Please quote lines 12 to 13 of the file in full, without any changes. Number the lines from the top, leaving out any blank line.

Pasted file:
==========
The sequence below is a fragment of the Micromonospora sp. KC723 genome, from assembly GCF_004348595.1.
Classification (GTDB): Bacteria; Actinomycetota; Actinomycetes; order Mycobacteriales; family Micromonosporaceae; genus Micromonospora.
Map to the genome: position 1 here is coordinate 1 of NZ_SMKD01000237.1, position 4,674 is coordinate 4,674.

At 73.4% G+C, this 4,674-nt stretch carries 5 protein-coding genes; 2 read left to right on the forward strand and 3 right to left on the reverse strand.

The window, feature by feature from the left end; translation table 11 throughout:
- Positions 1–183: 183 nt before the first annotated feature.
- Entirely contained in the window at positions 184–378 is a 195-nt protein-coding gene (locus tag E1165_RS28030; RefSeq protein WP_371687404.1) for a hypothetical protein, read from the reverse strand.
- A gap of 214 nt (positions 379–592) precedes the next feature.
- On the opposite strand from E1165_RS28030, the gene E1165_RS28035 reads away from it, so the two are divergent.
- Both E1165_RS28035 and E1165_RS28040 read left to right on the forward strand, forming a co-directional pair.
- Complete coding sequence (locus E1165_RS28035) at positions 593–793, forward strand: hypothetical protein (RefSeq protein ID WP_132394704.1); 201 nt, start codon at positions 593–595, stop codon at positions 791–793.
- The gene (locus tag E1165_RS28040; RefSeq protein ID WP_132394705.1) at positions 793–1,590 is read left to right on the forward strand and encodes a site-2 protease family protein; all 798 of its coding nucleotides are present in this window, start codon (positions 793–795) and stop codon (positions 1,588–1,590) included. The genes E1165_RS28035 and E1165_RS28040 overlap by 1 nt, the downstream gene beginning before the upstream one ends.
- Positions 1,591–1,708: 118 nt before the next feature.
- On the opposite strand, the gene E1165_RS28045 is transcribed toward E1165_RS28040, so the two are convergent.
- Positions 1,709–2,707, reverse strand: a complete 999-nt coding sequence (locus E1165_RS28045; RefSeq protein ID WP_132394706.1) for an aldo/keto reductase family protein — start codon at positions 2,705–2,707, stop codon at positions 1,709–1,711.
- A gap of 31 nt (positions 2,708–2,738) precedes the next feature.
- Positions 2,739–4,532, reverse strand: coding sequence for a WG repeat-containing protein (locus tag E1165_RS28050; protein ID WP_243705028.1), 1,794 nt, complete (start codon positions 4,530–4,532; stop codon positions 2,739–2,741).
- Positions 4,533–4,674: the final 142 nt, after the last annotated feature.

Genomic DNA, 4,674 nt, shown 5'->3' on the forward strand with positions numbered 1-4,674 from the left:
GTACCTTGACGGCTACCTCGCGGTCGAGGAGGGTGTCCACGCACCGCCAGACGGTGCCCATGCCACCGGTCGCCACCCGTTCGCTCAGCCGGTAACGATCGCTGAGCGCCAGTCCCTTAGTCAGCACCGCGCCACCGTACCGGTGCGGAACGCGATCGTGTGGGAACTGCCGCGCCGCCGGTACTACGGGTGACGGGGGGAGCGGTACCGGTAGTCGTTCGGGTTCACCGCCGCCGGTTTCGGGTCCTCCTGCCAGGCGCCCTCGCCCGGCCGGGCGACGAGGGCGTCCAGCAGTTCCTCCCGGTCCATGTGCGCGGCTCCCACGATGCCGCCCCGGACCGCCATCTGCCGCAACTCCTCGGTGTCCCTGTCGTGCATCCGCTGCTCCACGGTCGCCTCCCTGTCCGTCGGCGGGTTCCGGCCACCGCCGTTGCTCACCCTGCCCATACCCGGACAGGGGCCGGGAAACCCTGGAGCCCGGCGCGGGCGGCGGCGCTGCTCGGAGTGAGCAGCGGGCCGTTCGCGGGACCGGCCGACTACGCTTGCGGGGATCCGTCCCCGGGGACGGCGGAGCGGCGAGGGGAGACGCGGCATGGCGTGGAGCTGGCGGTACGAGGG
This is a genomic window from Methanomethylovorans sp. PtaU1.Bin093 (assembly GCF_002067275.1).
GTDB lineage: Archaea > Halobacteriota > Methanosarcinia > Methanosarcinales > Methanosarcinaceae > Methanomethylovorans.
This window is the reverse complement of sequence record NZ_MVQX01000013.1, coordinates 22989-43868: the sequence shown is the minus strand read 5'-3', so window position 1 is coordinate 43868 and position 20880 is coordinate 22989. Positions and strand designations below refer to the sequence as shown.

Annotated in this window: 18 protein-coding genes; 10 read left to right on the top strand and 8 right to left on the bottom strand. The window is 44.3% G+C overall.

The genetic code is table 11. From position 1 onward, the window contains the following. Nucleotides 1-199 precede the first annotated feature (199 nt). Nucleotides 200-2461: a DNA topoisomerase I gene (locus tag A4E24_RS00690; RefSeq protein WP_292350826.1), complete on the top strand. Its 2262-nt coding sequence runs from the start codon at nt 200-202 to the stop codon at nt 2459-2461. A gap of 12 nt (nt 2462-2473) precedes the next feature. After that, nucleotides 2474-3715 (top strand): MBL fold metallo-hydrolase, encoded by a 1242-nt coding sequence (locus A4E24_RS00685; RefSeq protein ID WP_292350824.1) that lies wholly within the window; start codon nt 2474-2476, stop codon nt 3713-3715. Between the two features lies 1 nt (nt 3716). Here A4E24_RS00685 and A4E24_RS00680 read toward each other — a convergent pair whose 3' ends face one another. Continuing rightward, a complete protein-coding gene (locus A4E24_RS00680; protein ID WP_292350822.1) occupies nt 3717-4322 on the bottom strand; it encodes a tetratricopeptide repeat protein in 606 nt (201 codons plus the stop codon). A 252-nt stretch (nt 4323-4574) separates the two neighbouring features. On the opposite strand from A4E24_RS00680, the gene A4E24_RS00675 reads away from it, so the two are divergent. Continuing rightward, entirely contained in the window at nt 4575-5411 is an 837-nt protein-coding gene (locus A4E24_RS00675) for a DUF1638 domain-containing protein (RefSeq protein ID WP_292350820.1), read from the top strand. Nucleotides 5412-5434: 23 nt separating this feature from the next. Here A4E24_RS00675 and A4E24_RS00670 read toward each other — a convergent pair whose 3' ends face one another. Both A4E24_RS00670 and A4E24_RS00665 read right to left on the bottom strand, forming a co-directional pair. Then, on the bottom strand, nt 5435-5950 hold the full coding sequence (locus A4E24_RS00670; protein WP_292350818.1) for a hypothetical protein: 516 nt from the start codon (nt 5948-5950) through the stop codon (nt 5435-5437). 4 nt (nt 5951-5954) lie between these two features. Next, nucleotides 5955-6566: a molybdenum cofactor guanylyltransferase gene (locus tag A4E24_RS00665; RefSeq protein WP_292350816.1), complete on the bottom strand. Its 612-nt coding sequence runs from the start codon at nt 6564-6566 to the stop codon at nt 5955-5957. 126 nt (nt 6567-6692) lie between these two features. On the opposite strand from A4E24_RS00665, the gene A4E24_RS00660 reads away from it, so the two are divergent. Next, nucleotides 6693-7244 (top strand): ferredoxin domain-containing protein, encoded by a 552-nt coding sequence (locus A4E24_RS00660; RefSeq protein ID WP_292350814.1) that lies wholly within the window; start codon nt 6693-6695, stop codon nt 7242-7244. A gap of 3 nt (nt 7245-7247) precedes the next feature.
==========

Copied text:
- The gene (locus tag E1165_RS28040; RefSeq protein ID WP_132394705.1) at positions 793–1,590 is read left to right on the forward strand and encodes a site-2 protease family protein; all 798 of its coding nucleotides are present in this window, start codon (positions 793–795) and stop codon (positions 1,588–1,590) included. The genes E1165_RS28035 and E1165_RS28040 overlap by 1 nt, the downstream gene beginning before the upstream one ends.
- Positions 1,591–1,708: 118 nt before the next feature.